A 200-year legacy of education
As Catholic education marks 200 years in Australia, the Archdiocese celebrated the momentous occasion in Canberra today.
“We go forward evangelising and proposing Christ, but at the same time we look lovingly back to the great foundations of our faith – the living scripture and our living tradition,” Archbishop Christopher Prowse said at Mass in St Christopher’s Cathedral to mark the occasion. “A major expression of this is Catholic education.”
The first Catholic school in what is now the Archdiocese of Canberra and Goulburn was started in Yass in 1847 by the Sisters of Mercy.
“We can’t forget that over the last 200 years there were largely religious sisters, brothers and priests in Australia and in the diocese that educated us forward,” he said.
“They established a legacy of education with many of them coming from other parts of the world, largely Ireland, and we acknowledge the work they did.”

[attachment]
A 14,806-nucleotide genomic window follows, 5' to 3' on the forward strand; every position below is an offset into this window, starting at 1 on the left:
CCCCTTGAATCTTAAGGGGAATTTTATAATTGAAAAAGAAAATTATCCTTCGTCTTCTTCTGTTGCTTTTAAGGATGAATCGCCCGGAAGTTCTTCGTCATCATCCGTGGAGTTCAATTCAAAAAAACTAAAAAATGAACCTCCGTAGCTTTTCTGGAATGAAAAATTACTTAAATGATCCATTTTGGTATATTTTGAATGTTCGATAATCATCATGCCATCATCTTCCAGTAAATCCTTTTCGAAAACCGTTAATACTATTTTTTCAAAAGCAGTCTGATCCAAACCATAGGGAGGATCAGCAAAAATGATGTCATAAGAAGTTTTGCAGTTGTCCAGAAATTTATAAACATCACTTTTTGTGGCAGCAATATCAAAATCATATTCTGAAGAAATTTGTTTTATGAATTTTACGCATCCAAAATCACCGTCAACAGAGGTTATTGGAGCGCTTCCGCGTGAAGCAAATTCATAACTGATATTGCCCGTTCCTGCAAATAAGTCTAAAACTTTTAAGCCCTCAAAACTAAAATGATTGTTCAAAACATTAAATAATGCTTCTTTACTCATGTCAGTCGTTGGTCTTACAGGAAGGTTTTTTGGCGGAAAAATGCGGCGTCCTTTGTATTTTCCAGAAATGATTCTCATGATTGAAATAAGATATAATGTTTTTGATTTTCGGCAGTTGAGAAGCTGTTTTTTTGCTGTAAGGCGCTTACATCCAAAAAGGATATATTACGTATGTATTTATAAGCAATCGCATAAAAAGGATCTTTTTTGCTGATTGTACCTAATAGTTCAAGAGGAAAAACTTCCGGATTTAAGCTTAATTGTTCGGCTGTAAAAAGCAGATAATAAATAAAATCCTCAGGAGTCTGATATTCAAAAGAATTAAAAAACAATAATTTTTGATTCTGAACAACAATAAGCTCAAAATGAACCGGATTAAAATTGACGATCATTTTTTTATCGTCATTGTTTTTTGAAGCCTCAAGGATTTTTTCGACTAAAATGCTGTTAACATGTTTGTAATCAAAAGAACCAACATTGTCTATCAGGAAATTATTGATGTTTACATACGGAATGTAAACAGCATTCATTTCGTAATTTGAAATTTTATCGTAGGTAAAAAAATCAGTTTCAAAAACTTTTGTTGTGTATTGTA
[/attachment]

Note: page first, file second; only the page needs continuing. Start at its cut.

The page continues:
Director of Catholic Education Ross Fox said it was important to recognise the work and dedication of so many to build and sustain Catholic education.
“Catholic education has a very important contribution to make to Australian society because of our mission to help every student in our schools achieve their full potential,” he said.
“Already this year I have been talking to a lot of staff at our schools about a phrase ‘I can because of you’ that I heard over the holidays.
“I think that phrase denotes the gift that our teachers are giving our students each and every day and are making a real difference to every student.”
The Merici College choir led the congregation in song with Cantor Jessica Morris providing an uplifting rendition of ‘Thy Word’.
Among those at Mass were parliamentarians Senator Zed Seselja and David Smith, director of the National Catholic Education Commission Jacinta Collins, Archdiocesan Catholic support service CEOs, Vicar for Education Monsignor John Woods, religious sisters, and staff and students from archdiocesan congregational and systemic schools.